Find your town’s hidden gems at the food swap

Have I mentioned how much I love swapping?

The idea of bartering items with your neighbors has always been an appealing one to me. I love barter fairs, swap meets, flea markets and potlucks, I even went to a CD burning party back when we used to burn CDs.  This rolls all of the best things about potlucks —  trying someone else’s special dish, learning about new recipes, techniques or ingredients — and all of the best things about bartering — like meeting new people, getting to go home with some of those delicious food items, and the overall satisfaction you get from knowing you got a great deal — into one incredibly rewarding afternoon.

It’s really simple.

Step 1: Decide what to make and make it. Nothing is off-limits. We’ve had breads, jams, sauces, chutneys, salts, dressings, desserts, cookies, empenadas, chile rellenos, several variations of pulled pork and BBQ pork or other meat, homemade beer, ice cream, roasted tomatoes, salsas and more. Many people also bring vegetables from their gardens or fruit from their trees. There are no rules.

Personally, I used some oldies but goodies to swap, my smoky plum BBQ sauce, apple cider jelly and spicy pickled veggies, as well as an extra jar of roasted berry/pepper jam.  It was a lot of work, but I walked away with at least one of everything. Score.

The idea is to walk away with one of everything. It feels so good to come home with all of this!

Step 2: Separate the food  — about 2-3 servings. Say, a jar of jam, a loaf of bread, a tupperware container of meat, a ziplock baggie with a few pastries or cookies — you get the idea. Again, there are no rules.

Step 3: Show up and swap it! I cannot really emphasize enough the extent to which There Really Are No Rules, except that everything is swapped. No money changes hands. Sometimes people have run out of a particular item, in which case they might trade someone an item for an IOU, or negotiate a co-swap with another participant. This is also why we recommend that if you bring something that may be prohibitive, that you also bring an alternative — for example, one swapper makes a simply phenomenal empenada recipe handed down from her father who is Argentinian. The Argentinian style is to stuff the delicious hand-sized pies with ground beef, green olives and hardboiled eggs with a ton of delicious spices, but since some people don’t eat beef or are vegetarians, she also made a second batch of empenadas with pepper jack cheese, jalepenos and roasted corn. Of course, you don’t have to bring a vegetarian alternative, but in the event that you want to swap with a vegetarian, the issue might come up.

These empenadas will knock your socks off.

Which brings me to the next best thing about a food swap: it’s a community event. It’s not a competition for the best item or the most sales, nor is it a money-making endeavor where you want to sell your wares and make sure you don’t get swindled.  Everyone seems to feel the good vibes and so far, I have done four of these events in San Diego and have never seen anyone leave unhappy. I’ve blogged about how great food swaps are before here and here, but honestly, I can’t say enough about how great they are. It’s hard to put into words the spirit of community and the feelings of good food that run rampant at each event. 

The feeling started before the swap even began. A woman contacted me and told me she couldn’t make it to the swap because she was volunteering somewhere else at the time, but had a veritible orchard in her backyard, consisting of wine grapes, fig trees, apple trees and countless other greens, herbs and vegetables. She brought me shopping two bags bursting with fresh fruits before the swap and insisted she didn’t want anything for it, and that she was just frustrated that she didn’t have enough recipes, especially for the figs.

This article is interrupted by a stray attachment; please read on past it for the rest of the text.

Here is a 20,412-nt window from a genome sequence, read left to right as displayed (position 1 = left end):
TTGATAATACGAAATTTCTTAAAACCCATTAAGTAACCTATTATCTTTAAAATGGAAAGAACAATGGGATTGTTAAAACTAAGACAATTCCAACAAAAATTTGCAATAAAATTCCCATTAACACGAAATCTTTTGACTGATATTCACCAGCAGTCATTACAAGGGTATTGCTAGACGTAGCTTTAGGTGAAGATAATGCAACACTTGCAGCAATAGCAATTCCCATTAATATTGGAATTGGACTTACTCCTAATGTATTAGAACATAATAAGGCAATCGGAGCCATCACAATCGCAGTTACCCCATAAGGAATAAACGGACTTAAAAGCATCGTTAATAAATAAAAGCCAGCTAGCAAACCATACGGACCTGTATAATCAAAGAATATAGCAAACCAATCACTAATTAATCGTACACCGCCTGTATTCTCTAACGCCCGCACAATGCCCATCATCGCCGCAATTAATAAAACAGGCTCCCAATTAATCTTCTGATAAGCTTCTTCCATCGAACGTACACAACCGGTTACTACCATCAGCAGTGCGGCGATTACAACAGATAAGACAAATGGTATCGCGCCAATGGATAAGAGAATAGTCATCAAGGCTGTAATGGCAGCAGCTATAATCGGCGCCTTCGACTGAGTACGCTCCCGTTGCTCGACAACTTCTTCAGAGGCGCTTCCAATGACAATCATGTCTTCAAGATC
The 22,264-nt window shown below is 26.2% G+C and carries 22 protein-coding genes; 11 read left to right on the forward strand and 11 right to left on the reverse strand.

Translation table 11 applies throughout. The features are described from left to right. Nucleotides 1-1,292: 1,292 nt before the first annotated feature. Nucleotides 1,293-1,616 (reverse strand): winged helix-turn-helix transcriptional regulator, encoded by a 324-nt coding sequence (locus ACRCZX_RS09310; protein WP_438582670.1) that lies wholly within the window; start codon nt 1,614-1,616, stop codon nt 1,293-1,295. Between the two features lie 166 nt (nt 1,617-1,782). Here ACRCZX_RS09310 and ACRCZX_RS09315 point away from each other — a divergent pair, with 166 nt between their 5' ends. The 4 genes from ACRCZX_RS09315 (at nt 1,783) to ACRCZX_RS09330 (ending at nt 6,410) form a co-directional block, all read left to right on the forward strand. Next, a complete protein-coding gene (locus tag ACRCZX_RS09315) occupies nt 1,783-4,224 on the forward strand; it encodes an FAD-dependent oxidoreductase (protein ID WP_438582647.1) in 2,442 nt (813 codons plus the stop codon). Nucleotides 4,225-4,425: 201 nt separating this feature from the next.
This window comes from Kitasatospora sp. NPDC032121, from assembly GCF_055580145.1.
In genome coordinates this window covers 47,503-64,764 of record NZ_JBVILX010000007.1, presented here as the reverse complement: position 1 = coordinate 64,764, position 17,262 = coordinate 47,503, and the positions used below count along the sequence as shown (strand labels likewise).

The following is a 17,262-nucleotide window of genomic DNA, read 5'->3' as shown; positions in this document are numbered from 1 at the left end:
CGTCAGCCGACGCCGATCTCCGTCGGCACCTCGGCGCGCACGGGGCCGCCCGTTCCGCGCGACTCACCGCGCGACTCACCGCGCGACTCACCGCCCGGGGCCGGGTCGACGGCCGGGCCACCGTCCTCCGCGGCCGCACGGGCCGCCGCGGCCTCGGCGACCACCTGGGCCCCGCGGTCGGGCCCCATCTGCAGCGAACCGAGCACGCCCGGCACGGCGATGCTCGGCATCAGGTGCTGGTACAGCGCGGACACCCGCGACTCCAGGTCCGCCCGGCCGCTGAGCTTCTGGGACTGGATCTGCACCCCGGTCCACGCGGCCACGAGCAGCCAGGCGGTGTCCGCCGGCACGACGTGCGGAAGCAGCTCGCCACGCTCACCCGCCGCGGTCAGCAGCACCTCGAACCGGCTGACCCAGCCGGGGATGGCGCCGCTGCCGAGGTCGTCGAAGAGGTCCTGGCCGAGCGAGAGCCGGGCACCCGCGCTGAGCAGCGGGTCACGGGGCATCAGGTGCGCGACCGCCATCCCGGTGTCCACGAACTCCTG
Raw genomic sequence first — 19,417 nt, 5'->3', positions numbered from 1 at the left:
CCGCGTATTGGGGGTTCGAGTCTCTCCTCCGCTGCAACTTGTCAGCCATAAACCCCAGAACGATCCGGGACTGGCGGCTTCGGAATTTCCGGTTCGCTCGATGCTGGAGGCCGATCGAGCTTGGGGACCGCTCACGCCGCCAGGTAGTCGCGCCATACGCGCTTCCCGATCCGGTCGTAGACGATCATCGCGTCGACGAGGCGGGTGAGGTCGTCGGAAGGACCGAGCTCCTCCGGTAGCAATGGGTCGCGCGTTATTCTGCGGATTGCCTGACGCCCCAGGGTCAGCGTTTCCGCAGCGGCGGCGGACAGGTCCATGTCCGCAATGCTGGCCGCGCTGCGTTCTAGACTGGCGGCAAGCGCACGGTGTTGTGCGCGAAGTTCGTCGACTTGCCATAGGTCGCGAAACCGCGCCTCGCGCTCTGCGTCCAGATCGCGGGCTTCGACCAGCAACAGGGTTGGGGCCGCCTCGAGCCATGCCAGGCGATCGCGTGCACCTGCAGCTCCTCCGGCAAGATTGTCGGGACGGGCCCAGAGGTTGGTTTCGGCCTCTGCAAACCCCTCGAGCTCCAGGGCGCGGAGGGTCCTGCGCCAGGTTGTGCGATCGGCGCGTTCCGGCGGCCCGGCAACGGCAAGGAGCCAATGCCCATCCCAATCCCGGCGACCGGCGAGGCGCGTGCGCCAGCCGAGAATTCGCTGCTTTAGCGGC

As I was giving away the fruits on her behalf, I asked the swappers that took some fruits to email me the recipes they used. (If you also have a great recipe for figs, please post it as a comment and I will pass it along. She needs more.) Here’s my favorite so far:

Fig/Vanilla Jam

This is courtesty of swapper and baker extraordinare Peggy Spitz (she made an insanely tasty Kona Banana Bread for the August San Diego Food Swap, which I could eat for three meals a day).

  • About 14 figs, cut into into quarters
  • 2 cups of sugar
  • juice of 1/4 of one lemon
  • 1 tsp. vanilla or one vanilla bean

Simmer until the figs are tender, and puree the chunks through a food processor or blender and reheat, or use an immersion blender while cooking. Add a teaspoon of vanilla place them into mason jars (makes about 10 small jars).

Some of the food swap fixings don’t need mason jars or canning time. Swapper Elena Romero made a delicious post-swap pizza pie with her own homemade pizza dough (which she also swapped), my plum BBQ sauce, pulled pork from swapper Sandy D’Onofrio, and a few homegrown chile peppers.

Isn't that lovely?

The bottom line is, you can’t afford to NOT go to the food swap in your town. Check here for a list of the organized towns with food swaps I know of. If you don’t have one, start one like I did. The reward is so worth it!

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The beauty of chutneys

I’ve always enjoyed chutneys and tapenades, especially the more savory ones.  Especially now that I am getting more into smoking meat and all the new things I can do with my M7P, I am trying to branch out into chutneys and sauces (see the last post, where I made a Christmas plum chutney and smoky plum BBQ sauce). There are a lot more chutney recipes I want to try, and I am also looking forward to experimenting with some new ideas using what’s in season.

But onions are always in season, and since chutneys are good when you make them but get better as they age (in a sealed container), I thought a good carmelized onion chutney was the way to go. I chose some nice, big, sweet onions, and I didn’t have some items so I did some swapping — cumin for coriander and apple cider vinegar/ white vinegar for the malt vinegar.